It seems to be a bad moment for observing seals. At low tide they often lay on the beaches, while at high tide (which is now) they swim around and are difficult to see. But still, we discover three seals swimming around a rock. Only the head is visible and therefore itís not interesting to take a picture.
A whale! He just comes to the surface to breath. After five times he turns his tail into the air and sounds again for another 7-8 minutes.
The calmness with which this 15 meter long and 20 tons heavy mammal is moving in to the water is beyond words. It looks like an elegant heavyweight ballet.
Once again we feel small compared to natureÖ
We sail on along Pleasant Island and Excursion Inlet where we can enjoy the beauty of more whales and a couple of dolphins.
A little boy is standing besides me on the deck. My camera equiped with a 300mm-lens impresses him. He tries to take snaps with a small disposable camera and is very excited about it.
ďCome on, show that tail of you. Yeah, great !Ē
ďWhere do you come from ?Ē, he asks me with an examining look in his eyes.
When I tell him that Iím Belgian, it sets him thinking.
ďThatís far away.Ē
We go back to Gustavus Dock.
The reflections of the sun make strange colours in the water. We could be somewhere in the South Pacific Ocean, only the temperature is wrong.
The bus driver tells about some other curiosities of Gustavus:
A library where the last book was lent out in 1965, a gas station with petrol mumps dating from the fifties, the house from the first family that settled here in 1914, a grocery store and a do-it-yourself store. I suppose you have to do a lot yourself when you live here.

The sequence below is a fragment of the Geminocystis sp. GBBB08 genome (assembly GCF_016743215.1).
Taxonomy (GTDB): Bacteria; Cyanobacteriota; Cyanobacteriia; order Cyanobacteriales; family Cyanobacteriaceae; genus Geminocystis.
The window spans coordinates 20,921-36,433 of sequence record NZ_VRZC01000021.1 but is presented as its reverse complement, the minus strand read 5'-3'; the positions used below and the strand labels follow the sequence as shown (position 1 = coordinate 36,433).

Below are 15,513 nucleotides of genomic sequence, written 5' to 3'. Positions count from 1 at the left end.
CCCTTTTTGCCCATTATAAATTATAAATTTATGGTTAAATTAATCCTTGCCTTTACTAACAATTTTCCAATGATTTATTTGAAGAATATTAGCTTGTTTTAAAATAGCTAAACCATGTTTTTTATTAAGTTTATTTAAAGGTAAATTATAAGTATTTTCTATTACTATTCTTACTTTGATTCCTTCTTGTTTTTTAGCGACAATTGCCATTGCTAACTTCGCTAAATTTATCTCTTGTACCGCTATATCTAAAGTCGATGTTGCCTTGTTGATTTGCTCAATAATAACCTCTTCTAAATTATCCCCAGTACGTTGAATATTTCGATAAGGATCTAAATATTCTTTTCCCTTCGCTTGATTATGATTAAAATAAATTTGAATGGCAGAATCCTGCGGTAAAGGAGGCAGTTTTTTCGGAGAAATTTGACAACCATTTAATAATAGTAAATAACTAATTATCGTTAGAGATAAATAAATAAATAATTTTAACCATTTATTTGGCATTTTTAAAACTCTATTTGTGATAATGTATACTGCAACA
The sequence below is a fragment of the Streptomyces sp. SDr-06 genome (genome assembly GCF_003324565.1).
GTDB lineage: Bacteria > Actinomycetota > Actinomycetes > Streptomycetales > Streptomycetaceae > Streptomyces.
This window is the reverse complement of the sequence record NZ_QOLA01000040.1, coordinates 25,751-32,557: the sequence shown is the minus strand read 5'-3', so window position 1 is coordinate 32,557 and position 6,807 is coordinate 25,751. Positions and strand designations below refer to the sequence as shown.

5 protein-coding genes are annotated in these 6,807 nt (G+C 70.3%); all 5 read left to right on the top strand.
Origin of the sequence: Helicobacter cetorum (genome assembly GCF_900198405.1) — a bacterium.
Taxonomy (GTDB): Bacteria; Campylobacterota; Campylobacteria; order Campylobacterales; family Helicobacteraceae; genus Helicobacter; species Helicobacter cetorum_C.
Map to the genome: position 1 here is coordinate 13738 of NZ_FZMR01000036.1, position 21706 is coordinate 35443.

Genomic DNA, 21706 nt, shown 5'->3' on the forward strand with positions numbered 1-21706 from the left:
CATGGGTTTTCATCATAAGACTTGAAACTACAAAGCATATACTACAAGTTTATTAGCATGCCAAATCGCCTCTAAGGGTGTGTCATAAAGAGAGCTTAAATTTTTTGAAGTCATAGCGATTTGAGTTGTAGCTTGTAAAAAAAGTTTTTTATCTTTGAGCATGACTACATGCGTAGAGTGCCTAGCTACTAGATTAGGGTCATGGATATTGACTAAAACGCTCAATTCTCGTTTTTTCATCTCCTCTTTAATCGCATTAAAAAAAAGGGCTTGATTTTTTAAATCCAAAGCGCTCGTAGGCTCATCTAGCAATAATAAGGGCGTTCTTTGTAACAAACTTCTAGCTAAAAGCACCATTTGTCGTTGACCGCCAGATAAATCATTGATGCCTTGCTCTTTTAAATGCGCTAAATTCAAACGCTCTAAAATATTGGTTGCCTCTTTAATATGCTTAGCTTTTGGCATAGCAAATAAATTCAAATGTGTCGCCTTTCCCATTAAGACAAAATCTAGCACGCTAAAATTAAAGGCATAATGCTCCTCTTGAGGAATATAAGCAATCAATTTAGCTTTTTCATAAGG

Beside it we see some lodges and the land that became dry after the sea drew back less than a century ago. They are making plans to create a golf course on it. Golf players are prepared and capable to do anything for their game of golf. Just believe me.
Back in the Glacier Bay Lodge we meet the two South-Africans again. They have warmed up and had the time to dry their clothes. Besides the luxury breakfast it was their major concern.
We leave Gustavus Airport. For pilot Michael we are the only passengers. Itís a pleasant feeling to fly over the Chilkat Mountains with a private pilot. Who in Belgium may tell he did that too?
Between the snow and the glaciers we see a lonesome sheep sitting against the mountainside. The beautiful scenery is sliding away below us.
We are back in Haines.
Before the sun disappears behind the
mountains we make a tour with the Chevy along the bay. The sky has
cleared up completely. I have the feeling that we are heading to a
sunny-weather-period again, but actually my guess is as good as someone
The snowy peaks make me think of Switzerland, but thatís the only similarity. The rough coastline, the bald eagles skimming over the waves to catch a fish or watching us majestically from the top of a tree, and last but not least the pick-ups beside the wooden houses. Just a few details that remind us that we are further from home than we might think.